The cybersecurity landscape is one that changes constantly, and this can make it very hard for the average person to keep up with things. Of course, that’s why this kind of thing is normally handled by professionals. There are so many threats out there (and so many different forms for each one) that the whole thing can seem like one big tangled mess. However, you don’t have to be a cybersecurity professional to understand common threats. In fact, we would consider that to be essential for everyone. With that in mind, let’s give our predictions for the coming year. Here are the five cybersecurity threats that we believe are going to be big players in 2021.
This is the one that seems to be causing the most problems for private companies, and there is every reason to believe that the upward trend will continue. Unfortunately, ransomware is very hard to counter once it has become installed, forcing many companies to pay huge ransoms. When a given type of ransomware takes hold of your device, it encrypts all the data with a secure password, meaning that you cannot access that data. Ransom demands are then made in exchange for the password.
Although this kind of attack saw a slight downturn in early 2018, it has rocketed back to the top spot on the list for good reasons. The past year showed that many companies were not adequately prepared to deal with ransomware attacks, and even some government systems were infected by these nasty little programs. Just remember that they usually start with a phishing email or some other form of social engineering.
2. Cloud Intrusion
There is a long-standing debate as to whether or not the cloud is secure. To be sure, the basic concept doesn’t seem all that secure. The greater degree of interconnectedness that the cloud offers is indeed a great thing. However, that interconnectedness has certain consequences. One of these is the fact that spying and data theft can become a whole lot easier.
To be fair, we should mention that the cloud becomes a lot more secure when it is used properly. Without the right configurations, the cloud can actually be less secure than normal data storage, so don’t assume that your cloud is automatically secure. Chances are, it’s not.
3. More Small Business Attacks
2019 and early 2020 have seen a disturbing trend, in which hackers are less likely to attack individuals and more likely to attack large businesses. This tendency to attack high-value targets has mainly been seen in the ransomware sector, but it is not limited to that type of malware by any means.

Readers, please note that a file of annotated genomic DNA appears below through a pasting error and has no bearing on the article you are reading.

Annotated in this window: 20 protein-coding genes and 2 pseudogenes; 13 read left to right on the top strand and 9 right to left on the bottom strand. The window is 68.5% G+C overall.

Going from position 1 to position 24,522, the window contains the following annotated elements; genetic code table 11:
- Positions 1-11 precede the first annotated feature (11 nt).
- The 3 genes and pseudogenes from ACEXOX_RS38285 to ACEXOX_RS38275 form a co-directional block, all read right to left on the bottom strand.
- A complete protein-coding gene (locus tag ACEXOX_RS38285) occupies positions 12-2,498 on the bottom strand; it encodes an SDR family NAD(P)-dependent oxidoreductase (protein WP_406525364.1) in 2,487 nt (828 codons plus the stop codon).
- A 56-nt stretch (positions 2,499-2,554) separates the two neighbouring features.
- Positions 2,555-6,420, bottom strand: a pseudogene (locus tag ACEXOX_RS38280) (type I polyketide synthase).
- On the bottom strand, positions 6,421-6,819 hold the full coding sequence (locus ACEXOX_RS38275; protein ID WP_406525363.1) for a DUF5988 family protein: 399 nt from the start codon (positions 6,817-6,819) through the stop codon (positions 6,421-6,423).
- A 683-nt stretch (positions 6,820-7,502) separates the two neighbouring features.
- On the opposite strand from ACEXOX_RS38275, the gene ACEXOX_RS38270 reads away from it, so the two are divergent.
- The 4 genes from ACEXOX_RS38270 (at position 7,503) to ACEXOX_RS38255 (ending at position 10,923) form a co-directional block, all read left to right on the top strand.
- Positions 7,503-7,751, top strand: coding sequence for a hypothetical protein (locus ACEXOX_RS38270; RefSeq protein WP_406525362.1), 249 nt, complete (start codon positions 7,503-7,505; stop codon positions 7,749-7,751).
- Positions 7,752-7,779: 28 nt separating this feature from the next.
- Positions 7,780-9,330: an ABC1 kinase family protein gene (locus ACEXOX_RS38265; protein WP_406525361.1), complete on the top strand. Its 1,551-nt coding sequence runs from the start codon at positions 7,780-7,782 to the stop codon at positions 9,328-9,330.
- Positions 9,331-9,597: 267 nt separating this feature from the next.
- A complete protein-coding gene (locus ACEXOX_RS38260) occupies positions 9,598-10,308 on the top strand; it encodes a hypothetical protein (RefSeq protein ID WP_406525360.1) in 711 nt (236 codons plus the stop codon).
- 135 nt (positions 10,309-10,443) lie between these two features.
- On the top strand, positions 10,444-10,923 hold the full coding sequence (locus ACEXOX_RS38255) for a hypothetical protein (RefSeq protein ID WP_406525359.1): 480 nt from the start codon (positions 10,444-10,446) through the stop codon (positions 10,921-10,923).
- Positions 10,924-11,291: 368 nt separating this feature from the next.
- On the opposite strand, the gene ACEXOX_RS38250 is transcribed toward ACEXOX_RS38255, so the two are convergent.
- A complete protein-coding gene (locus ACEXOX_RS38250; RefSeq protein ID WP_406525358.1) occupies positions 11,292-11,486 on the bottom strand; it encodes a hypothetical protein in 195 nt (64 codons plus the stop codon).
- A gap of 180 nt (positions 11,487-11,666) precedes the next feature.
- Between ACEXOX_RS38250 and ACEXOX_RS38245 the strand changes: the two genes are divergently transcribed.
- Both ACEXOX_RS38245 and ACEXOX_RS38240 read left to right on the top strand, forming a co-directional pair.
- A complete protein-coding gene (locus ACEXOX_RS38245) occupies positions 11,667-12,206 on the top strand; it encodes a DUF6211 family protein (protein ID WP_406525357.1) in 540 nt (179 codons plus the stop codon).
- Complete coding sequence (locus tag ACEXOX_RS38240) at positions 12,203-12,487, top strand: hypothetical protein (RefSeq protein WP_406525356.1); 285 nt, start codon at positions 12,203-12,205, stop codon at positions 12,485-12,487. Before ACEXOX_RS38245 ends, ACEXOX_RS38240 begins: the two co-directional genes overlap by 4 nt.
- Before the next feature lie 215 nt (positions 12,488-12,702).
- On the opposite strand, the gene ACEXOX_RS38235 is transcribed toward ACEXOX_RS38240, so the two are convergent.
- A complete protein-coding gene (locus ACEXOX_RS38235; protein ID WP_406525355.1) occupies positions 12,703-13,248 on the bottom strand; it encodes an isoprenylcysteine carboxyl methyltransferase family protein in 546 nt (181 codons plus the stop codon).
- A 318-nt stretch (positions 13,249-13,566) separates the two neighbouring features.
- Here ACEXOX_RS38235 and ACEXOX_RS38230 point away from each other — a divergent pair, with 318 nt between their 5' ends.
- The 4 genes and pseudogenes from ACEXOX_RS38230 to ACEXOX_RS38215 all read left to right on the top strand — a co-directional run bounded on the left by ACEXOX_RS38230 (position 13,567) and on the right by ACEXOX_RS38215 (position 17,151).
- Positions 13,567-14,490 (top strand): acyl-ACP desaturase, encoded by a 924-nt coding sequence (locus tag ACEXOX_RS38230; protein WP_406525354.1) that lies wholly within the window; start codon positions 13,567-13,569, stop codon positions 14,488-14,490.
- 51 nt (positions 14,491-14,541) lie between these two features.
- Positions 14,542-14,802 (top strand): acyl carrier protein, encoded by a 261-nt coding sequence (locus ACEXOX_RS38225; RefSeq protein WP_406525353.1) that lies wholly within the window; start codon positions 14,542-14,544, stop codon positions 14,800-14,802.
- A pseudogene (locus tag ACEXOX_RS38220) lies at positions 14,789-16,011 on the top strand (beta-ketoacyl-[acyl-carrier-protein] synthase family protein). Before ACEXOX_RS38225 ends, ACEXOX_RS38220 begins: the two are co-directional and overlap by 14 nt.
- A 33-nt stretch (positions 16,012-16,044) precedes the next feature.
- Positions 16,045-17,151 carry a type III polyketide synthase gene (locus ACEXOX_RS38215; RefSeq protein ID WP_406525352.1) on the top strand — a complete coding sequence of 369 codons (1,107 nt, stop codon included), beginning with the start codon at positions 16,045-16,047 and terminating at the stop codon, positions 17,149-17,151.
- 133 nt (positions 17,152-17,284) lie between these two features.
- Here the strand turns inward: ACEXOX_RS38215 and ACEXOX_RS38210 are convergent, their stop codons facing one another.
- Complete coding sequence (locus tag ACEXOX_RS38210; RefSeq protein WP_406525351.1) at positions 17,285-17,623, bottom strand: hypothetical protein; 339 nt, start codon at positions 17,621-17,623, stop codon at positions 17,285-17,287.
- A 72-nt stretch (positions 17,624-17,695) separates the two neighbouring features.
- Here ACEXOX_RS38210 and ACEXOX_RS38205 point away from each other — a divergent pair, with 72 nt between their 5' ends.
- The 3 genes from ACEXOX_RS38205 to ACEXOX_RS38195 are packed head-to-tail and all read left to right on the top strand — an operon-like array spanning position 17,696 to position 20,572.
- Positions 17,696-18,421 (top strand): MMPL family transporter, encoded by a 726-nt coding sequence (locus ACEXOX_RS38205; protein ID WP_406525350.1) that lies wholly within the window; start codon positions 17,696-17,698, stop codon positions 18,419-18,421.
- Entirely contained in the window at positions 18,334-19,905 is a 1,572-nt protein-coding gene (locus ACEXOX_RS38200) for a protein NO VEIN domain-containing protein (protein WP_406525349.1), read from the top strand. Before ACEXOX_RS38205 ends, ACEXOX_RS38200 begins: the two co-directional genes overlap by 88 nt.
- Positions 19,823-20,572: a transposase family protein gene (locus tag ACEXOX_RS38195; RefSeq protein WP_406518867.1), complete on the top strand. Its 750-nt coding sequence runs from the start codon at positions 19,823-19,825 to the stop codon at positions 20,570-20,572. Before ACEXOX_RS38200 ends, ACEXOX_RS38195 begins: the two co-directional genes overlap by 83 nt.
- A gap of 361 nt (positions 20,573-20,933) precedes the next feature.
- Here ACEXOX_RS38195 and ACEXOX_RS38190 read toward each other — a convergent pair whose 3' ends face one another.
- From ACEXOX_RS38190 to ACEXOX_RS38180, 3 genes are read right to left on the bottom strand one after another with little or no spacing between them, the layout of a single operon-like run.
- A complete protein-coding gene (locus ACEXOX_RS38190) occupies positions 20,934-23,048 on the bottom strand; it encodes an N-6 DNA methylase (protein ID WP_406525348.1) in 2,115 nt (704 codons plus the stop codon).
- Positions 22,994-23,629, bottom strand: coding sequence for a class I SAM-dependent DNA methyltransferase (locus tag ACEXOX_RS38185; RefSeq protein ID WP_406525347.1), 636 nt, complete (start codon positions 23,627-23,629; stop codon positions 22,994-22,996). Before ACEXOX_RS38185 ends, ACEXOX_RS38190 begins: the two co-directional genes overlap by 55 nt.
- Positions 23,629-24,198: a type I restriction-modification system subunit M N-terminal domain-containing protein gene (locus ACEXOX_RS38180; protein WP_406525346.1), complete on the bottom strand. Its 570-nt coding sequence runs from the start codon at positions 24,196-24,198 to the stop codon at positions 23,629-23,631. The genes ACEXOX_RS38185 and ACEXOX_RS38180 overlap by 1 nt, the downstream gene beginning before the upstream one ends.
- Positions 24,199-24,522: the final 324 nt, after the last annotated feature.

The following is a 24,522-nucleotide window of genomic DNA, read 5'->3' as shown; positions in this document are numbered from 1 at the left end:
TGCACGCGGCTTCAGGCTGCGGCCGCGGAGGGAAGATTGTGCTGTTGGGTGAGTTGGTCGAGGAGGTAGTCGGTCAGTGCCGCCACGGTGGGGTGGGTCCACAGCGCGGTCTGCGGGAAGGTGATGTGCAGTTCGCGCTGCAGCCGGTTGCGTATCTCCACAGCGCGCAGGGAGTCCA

According to these numbers, 43% of all hacking attacks are directed at small businesses. We believe that this is the case because small businesses make easier targets. As the big companies get wiser to their scams, the criminals will probably transition to a larger number of smaller attacks. Many small businesses just don’t have the money for good network security, and that isn’t going to change anytime soon.
4. IoT Devices Being Targeted
New trends in the tech industry can be exciting, but they always come with new dangers for exploitation. When you look at all the “smart devices” that are currently being marketed, you can see how there is a real danger in their employment. Most of these devices have little to no security, and that is why some hackers have already started hijacking IoT (“Internet Of Things”)devices.
So far, most of the documented attacks have been little more than mischief, but that’s only because hackers have not yet figured out a good way to profit from the hijacking of smart devices. If they do, you can bet that this threat will explode and become huge. The increased usage of “smart locks” is definitely one of the biggest risk factors here, as it could make things easier for burglars and other home invaders.
This list would not be complete if we didn’t talk about this threat. Phishing is one of the older cybersecurity threats, but it has never really gone away. If anything, it has only increased in frequency over the years and decades. This is largely in part due to the increased usage of electronic communication. Every form of electronic communication is vulnerable to this type of attack, as it relies on nothing more than simple impersonation.
Phishing is often used as the attack vector with which to install other forms of malware. Once the user has foolishly clicked on that link or opened that suspicious attachment, the attack has succeeded. Thus, all it takes is one inattentive or uneducated employee to compromise an entire company. In the past, this kind of thing mainly happened through email. However, hackers have now learned how to phish with other electronic communications, including text messages and videos.
The increased use of social media by much of the population has the potential to make this old threat worse than ever. Most people today are not very careful about the information they post on social media pages. As a result, it is easier than ever for cyber-criminals to do their homework on you. By learning about you, your life, and your associations, they can create custom phishing attacks that look a lot more legitimate and are thus more likely to succeed.
Although these are certainly not the only threats on the horizon, we think they will turn out to be the five biggest problems of 2021. Of course, it is always possible that some new threat will arise and blow all of these out of the water. Since we are talking about the future, there is no way to know for sure. In any case, a good computer service company can do a lot to help you deal with problems like these. If you need some managed IT support services or anything of the sort, you can call PCH Technologies at (856) 754-7500.